The success of long hair as a signal of attractiveness is perhaps the best example of a culturally imposed beauty norm there is. (You may argue it’s the thin imperative, but as many a fat activist has pointed out, that’s pretty recent. The Three Graces had ample bottoms. They did not have pixie cuts.) And yes, I know, I know—hair is a symbol of virility, and long hair is proof of a woman’s fertility once we shed the furry coat of our hirsute ancestors, and the religious and cultural mores surrounding women’s hair go back centuries. I’m not saying the whole thing is a conspiracy of The Man; I’m saying that when Williams reports as proof of long hair’s sex appeal that you don’t see short-haired chicks on the cover of Maxim, maybe that says more about Maxim than it says about men. And let’s not ignore the men who, despite the Maxim maxim, heartily prefer short hair. Michelle Williams’s pixie cut may have been inspired by, as she says, “the one straight man who has ever liked short hair,” but the number of dudely commenters on the Salon piece proves that Heath Ledger was not alone. “Short hair is very very sexy.” “Better to see a beautiful neck.” “I’ve always had a thing for short-haired women”—I didn’t have to look hard to sift out comments from men who specifically identified as straight who love short hair. They are legion.
Still, I’m not disputing that long hair has an allure. In fact, I must believe it does: My hair now nearly reaches my waist. It was an accident at first; I lost my job in the 2008 crash, and slowing down the haircuts was an easy way to save money. I wore my hair in an updo through the following spring and summer, and by the end of 2009, I was back in the land of the long-haired. I decided to keep it long until the following spring (I like the neck-blanket it provides in winter)...and that spring passed, and then another. The truth was, I liked having long hair again. I like being able to play with it; I like curling it on occasion. I like the feeling of brushing it, I like feeling it spill onto my shoulders when I take it down. I do wear it up most of the time, but I like the way wearing my hair loose delineates private life from public life: Since my hair is down at home and up in public, as a general rule, the only people whose mental image of me has long, flowing hair are me and my boyfriend.
And until today, I thought my boyfriend secretly preferred my hair long. I say “secretly” because his answer for the past three and half years whenever I ask him if he likes an outfit, a hairdo, or a lipstick shade, has been, “I like what you feel best in” (which can be maddening when I want to look nice specifically for him, but that’s another post). He’s not into traditional gender roles in the least; I only believed he preferred my hair long because he’d started stroking it whenever we’d watch movies at home. He's always refused to state a preference, but when I played the blogger trump card of “but it’s for a post!”, he acquiesced: “If I had to choose, I actually prefer short hair. It seems more like a choice, like the woman is more self-determined or something, since long hair is supposedly the default.” For the past couple of years, I’ve been telling myself that one reason not to cut it was because I thought he liked it. I’d assigned him the default in an effort to reconcile my own shifting attitude toward the length of my hair—and I’d assigned it inaccurately.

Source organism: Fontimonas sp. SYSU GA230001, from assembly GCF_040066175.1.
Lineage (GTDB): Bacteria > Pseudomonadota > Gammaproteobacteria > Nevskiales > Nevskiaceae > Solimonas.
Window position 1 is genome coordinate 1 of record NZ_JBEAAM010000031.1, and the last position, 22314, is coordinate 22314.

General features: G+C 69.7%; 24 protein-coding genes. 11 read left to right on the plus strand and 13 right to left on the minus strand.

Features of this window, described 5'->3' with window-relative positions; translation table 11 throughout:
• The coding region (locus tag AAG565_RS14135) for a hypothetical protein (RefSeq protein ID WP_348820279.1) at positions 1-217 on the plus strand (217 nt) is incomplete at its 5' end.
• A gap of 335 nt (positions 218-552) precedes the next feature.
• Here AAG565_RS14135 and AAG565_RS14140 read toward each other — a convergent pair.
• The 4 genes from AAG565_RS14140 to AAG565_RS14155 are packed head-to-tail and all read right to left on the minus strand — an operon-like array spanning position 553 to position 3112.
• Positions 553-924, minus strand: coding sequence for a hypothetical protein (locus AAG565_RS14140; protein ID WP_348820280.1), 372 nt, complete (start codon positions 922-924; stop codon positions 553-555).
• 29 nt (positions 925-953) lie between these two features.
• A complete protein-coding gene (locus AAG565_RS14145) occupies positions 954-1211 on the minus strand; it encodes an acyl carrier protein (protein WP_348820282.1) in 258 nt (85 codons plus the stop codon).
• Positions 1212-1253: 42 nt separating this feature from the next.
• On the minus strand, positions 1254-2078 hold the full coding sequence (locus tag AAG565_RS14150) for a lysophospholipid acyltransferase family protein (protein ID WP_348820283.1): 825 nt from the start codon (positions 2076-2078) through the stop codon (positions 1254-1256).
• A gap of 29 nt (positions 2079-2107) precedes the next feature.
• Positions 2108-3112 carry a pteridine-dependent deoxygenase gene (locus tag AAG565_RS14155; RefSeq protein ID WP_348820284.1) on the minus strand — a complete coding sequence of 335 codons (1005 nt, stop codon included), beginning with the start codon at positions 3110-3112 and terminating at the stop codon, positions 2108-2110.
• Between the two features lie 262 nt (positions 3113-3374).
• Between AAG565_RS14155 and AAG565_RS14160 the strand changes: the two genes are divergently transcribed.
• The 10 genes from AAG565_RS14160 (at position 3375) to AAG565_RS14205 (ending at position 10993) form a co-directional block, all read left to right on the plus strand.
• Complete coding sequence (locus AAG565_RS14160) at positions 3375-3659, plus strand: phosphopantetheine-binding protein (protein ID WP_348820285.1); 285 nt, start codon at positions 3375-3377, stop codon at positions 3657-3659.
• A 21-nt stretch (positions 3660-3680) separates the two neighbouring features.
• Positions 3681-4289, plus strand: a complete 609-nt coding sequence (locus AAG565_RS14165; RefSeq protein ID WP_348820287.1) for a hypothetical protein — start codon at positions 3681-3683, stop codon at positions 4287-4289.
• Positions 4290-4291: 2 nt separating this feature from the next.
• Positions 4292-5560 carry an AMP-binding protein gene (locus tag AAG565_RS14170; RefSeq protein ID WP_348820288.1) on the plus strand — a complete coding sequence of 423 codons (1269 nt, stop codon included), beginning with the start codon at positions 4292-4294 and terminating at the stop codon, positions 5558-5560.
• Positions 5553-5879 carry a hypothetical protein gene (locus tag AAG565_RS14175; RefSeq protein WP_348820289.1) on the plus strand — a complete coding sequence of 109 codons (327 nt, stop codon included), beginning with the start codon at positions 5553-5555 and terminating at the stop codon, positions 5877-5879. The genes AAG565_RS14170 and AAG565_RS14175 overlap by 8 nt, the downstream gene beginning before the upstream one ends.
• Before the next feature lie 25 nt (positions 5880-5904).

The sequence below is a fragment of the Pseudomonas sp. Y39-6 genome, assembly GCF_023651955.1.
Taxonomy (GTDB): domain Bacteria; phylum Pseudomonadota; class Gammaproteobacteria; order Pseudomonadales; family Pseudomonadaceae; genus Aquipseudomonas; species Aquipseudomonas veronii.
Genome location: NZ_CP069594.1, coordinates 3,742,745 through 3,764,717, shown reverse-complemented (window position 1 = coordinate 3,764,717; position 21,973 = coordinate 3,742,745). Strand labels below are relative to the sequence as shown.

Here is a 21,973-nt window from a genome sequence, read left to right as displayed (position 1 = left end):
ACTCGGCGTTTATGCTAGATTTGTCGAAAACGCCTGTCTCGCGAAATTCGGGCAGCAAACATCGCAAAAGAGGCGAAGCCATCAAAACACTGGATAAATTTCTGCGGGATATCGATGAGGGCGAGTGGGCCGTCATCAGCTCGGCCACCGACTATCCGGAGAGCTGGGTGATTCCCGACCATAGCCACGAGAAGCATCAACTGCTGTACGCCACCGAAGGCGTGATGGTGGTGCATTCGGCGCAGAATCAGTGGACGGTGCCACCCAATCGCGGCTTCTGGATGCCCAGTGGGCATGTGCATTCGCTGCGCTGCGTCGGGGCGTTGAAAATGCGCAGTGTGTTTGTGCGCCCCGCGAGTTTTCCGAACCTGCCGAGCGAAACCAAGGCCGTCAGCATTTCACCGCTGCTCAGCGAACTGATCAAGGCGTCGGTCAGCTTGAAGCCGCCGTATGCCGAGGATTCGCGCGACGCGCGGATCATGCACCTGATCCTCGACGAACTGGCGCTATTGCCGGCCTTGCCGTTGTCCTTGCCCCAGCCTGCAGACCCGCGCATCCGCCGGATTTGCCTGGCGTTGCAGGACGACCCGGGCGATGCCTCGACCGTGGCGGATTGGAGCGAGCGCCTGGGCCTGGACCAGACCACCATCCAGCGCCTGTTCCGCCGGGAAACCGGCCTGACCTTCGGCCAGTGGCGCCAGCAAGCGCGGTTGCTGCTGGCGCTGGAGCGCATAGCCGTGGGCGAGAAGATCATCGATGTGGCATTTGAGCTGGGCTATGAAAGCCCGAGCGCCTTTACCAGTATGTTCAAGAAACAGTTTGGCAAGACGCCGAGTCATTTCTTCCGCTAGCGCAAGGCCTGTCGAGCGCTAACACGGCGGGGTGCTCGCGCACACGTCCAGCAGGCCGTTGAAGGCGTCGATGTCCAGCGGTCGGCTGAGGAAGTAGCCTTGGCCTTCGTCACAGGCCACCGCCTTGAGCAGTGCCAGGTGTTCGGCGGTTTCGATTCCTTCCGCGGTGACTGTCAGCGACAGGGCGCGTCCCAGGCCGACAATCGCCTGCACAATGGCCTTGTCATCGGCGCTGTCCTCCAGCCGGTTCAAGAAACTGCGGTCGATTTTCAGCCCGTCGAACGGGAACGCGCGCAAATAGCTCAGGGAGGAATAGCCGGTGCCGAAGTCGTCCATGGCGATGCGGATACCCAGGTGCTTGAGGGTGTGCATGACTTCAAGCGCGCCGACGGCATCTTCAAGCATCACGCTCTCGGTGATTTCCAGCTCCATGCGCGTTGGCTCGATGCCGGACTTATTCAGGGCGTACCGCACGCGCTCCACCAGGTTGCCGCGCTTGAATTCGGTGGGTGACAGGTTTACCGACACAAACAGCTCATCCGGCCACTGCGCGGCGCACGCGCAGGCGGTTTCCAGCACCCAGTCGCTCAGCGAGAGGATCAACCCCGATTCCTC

I’m not about to run out and cut it just because I finally know what he’d prefer—but that’s beside the point. Williams certainly wasn’t implying that women shouldn’t sport short hair simply because men might not like it; in fact, she concluded by saying that idea is “ludicrous,” and also pointed out that being comfortable enough with oneself to buck convention is an allure in its own right. That’s where she hits the nail on the head. Short hair, even when worn by the most prim among us, is a decision. It’s a decision to get more regular haircuts than are necessary with long hair; it’s a decision to commit to a more limited style. And I’ll argue that for many short-haired women, it’s also on some level a decision to challenge traditional femininity. Certainly not every woman with short hair possesses the confidence Williams alludes to, nor does every woman with flowing tresses lack it. But if you’re willing to shrug off one simple way that you can supposedly up your conventional attractiveness, I’d say that speaks to a certain “it” factor. Women who have always had long hair may find that through other ways. But women who have gone pixie know that there is, quite literally, a shortcut to the destination.